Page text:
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Bill Clinton: An Aristotelian Tragic Hero

            Is Bill Clinton's life a tragic one? According to Charles Reeves (1952), Aristotle says that a tragic hero is a person "who is eminently good and just, whose misfortune is brought about not by vice or depravity, but by some error or frailty" (pg. 172-188). Using this definition, we can see how Bill Clinton fits as an Aristotelian tragic hero. .
             Bill Clinton, a former President of the United States of America was raised by his grandmother, Edith Cassidy and his mother, Virginia Cassidy Blythe. After his father's death, he was forced to take responsibility of his life due to his mother's vivacious and fun-loving spirit and as s a teenager, Clinton also showed a passion for politics. While still in high school, Clinton quickly became the brightest protégé of his principle, Johnnie Mae Mackey, who also played a very significant role in his life. Under her mentoring, Clinton was sent to Washington D.C as a delegate to Boys Nation which is a mimicry of the political conventions that was sponsored by American Legion. While there, he got to meet and shake hands with his political idol and at that time president John F. Kennedy. Clinton's mother had always told him that he would someday become the president of the United States. This handshake motivated Clinton to fulfill his mother's prediction.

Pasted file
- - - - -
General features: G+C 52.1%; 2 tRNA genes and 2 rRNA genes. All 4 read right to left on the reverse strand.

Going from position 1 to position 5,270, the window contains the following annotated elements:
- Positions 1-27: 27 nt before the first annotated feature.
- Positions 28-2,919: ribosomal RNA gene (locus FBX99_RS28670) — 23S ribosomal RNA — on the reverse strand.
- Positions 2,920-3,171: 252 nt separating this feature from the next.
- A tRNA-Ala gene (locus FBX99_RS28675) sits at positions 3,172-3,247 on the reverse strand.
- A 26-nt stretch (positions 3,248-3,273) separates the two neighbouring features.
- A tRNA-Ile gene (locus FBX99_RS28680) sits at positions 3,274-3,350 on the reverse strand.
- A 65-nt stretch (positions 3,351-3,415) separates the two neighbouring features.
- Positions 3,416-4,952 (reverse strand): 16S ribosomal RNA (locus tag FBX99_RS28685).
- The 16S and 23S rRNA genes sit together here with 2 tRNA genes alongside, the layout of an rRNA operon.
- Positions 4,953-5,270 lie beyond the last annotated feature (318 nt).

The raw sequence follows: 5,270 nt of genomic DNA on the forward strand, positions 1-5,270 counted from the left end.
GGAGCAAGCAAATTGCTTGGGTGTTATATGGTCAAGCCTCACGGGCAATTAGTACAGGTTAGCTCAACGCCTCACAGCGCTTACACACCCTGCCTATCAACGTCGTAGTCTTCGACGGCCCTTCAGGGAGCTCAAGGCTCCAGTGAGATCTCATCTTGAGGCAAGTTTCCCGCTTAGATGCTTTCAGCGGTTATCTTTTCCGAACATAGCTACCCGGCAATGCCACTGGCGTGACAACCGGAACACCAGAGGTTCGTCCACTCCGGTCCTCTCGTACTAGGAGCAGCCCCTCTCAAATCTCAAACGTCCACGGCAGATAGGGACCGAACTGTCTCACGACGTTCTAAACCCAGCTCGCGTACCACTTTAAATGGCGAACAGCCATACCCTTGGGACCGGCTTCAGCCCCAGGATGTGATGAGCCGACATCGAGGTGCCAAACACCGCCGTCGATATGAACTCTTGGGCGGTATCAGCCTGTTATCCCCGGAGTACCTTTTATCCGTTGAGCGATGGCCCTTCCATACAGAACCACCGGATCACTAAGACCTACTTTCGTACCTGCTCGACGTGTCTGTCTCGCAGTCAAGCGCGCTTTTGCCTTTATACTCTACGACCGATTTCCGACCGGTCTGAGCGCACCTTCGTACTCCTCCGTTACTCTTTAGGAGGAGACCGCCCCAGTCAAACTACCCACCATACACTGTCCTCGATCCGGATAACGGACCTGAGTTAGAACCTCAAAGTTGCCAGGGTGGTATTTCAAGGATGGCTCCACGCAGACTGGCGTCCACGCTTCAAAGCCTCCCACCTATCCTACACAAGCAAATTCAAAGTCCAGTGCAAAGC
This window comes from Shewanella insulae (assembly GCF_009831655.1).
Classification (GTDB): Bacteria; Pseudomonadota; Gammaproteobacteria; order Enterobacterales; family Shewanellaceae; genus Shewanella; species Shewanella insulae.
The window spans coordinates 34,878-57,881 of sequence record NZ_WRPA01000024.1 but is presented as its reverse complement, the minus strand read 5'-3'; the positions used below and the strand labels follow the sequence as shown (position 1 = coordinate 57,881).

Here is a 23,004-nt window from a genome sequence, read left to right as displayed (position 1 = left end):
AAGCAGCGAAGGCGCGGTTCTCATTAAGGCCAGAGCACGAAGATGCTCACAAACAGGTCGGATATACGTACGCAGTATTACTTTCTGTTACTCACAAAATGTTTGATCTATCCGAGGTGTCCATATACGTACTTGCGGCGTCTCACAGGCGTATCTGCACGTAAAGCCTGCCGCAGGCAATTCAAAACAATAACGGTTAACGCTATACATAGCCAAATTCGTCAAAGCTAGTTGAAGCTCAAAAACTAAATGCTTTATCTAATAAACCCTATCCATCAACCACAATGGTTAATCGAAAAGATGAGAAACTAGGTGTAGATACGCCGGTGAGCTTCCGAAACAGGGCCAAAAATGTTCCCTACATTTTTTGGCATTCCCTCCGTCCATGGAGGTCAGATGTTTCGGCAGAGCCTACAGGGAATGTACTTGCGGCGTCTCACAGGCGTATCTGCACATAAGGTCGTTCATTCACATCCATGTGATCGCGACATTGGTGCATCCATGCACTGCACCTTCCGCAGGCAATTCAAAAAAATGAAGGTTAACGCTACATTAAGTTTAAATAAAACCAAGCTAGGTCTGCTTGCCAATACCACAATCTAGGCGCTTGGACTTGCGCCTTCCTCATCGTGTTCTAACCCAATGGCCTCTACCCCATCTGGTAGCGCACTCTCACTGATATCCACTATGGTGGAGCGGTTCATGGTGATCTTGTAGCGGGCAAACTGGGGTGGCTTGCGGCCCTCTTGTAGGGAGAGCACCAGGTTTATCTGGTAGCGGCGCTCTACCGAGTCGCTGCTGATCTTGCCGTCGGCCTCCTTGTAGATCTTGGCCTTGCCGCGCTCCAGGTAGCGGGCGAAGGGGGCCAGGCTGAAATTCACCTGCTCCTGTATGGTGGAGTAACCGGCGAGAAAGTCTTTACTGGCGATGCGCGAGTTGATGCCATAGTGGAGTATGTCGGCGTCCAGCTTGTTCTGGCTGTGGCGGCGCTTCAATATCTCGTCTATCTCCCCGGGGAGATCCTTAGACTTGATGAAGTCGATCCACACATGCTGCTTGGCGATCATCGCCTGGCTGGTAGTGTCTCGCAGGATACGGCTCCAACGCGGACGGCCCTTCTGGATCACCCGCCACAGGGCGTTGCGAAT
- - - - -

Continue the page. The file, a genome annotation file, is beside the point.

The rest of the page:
Based on the Aristotelian theory, a tragedy must also have a hero and that hero must have a flaw. The hero in this scenario is Bill Clinton. Clinton has two sides of his life, the public and the private sides. The public side of Clinton is loved and respected and was elected twice by the American people. His public side is seen as kind, caring and empathic, this is the reason he was loved by the people and these characteristics made him a good leader. However, his private side, which was shown in different reports is someone almost entirely different. This side of Clinton was revealed to be weak and reckless.

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